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From Thomas Wrobel <darkfl...@gmail.com>
Subject Re: Wave Android App Landing (GSoC)
Date Fri, 21 Aug 2015 11:39:32 GMT
1) Separate repository - keep it as "clean" as possible that way.
2) Own versioning, as it should be able to be updated independently. The
only question I guess is potential future breaks in compatibility? Might
want a chart that says "use this version sever with this version android
client" somewhere.
3) Compiled apk, but no need to goto the play store. At this point it isnt
for mass consumption and I would
assume anyone interesting in Android development has already enabled 3rd
party app installs.
4) Whatevers needed to get them going, but again, I think aim for "android
developer skill level" right now. Hopefully helps get more people
interested in wave development.

~~~
Thomas & Bertines online review show:
http://randomreviewshow.com/index.html
Try it! You might even feel ambivalent about it :)

On 21 August 2015 at 08:53, Pablo Ojanguren <pablojan@gmail.com> wrote:

> Hi, good work
>
> 1) and 2) Ok
>
> 3) I would prefer to provide an .apk file somewhere.
>
> 4) A miminim hacking guide to explain the basics. The user guide just
> explaining how to configure server connection. To consider configure the
> app with a default Wave that could be used immediatly.
>
> Regards,
>
> Pablo
>
>
> 2015-08-21 1:29 GMT+02:00 Ali Lown <ali@lown.me.uk>:
>
> > Hi all,
> >
> > As many of you know, Roshan has been working on developing an Android
> > client for Wave, as part of GSoC '15. The code base can currently be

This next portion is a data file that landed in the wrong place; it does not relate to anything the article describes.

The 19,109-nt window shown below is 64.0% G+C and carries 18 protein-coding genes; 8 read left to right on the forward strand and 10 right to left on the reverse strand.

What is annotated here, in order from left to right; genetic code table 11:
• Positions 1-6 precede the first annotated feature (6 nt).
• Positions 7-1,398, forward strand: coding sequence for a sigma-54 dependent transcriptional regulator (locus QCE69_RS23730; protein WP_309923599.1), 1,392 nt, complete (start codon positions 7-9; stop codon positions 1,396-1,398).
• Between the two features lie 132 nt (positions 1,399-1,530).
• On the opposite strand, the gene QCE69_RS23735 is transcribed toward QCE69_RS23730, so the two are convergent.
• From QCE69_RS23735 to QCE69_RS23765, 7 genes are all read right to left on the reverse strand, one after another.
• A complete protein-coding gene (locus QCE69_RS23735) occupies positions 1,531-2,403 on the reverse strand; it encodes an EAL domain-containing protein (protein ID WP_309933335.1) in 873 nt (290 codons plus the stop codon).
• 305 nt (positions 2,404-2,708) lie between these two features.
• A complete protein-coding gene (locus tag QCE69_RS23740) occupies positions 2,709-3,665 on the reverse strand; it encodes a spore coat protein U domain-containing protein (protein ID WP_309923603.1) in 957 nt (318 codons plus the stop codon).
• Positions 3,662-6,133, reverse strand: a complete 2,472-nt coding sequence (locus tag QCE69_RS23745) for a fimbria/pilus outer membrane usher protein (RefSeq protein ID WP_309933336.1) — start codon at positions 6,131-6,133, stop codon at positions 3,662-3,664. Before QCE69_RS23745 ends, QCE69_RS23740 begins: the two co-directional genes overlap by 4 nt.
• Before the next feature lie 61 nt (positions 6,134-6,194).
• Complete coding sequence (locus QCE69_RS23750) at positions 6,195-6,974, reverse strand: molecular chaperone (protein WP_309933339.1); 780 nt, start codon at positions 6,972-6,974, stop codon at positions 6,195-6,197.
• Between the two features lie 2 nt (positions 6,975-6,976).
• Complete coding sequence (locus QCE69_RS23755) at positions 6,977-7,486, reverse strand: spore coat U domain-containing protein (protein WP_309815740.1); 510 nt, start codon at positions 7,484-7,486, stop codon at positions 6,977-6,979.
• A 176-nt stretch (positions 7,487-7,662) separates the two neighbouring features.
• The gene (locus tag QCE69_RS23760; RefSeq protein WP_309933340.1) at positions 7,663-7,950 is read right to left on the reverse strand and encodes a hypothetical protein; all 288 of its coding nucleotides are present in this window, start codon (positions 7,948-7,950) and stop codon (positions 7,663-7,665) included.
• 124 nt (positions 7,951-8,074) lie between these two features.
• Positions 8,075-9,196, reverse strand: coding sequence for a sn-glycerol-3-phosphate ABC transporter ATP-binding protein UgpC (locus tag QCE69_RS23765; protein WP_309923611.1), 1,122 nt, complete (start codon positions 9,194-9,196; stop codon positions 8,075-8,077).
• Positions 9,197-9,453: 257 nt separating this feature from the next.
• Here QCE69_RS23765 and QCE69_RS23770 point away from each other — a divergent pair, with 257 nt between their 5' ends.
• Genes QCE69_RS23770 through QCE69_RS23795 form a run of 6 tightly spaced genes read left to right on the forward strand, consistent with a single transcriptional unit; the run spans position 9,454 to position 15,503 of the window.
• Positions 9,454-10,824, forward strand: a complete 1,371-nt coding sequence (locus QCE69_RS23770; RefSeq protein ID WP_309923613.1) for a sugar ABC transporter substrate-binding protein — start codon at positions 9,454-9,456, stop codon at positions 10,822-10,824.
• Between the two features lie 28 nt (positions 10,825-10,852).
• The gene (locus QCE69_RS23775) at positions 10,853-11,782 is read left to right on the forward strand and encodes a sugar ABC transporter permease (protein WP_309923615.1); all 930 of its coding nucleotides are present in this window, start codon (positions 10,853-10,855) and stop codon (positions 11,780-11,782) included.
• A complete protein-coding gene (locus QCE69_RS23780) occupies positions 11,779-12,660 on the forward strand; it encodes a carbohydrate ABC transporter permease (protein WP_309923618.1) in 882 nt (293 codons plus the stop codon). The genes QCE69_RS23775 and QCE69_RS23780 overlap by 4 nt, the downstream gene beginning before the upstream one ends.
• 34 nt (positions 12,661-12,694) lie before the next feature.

> > found on his github account[0].
> >
> > I will let Roshan provide the full details of its functionality, but
> > the core features are all there (signup, signin, search, new waves,
> > wave rendering).
> >
> > Sadly, the end of GSoC is almost upon us and we should probably decide
> > how best to fit this amongst the rest of our files, and what state
> > Apache Wave should provide the client in.
> >
> > So, for handy reference when responding, here is my set of discussion
> > points:
> >
> > 1) Where should we store the android client code?
> >   a) In a new repository? incubator-wave-android?
> >   b) In our main repository incubator-wave, under a new top-level
> > folder android/ ? Should this link in with our main build system then?
> >
> > My thoughts tend towards option (a), as it has very little in common
> > with the main codebase - beyond pulling a 'core' library in as a jar.
> >
> > 2) How to version the android client?
> >   a) Should it follow the main client/server numbering (so we start it at
> > 0.4)?
> >   b) Should it have its own versioning?
> >
> > I would again tend to option (b) here, which works particularly nicely
> > if it is in its own repository.
> >
> > 3) How should we distribute the client?
> >   a) Should we provide a compiled apk for easy loading?
> >   b) Should we publish on the Play Store?
> >   c) Do we leave the client compilation up to Wave server operators,
> > and simply provide the source code?
> >
> > I am leaning towards option (c) here, as I see the Apache Wave's code
> > as mostly a 'reference implementation', but I know that others here
> > might like a more turn-key solution. (Such as the binary releases
> > alongside the normal source releases)
> >
> > 4) I am imagining two sets of documentation for the client, a "user
> > guide", and a "hacking guide", kept with the rest of the new
> > documentation in the incubator-wave-docs repository. Do we need the
> > "user guide"?
> >
> > Please do respond with your thoughts on any/all of these matters,
> > (In the event of no responses, I will simply execute my thoughts as
> > set out above ;) )
> >
> > Ali
> >
> > [0]: https://github.com/TinTin911/android-wave
> >
>

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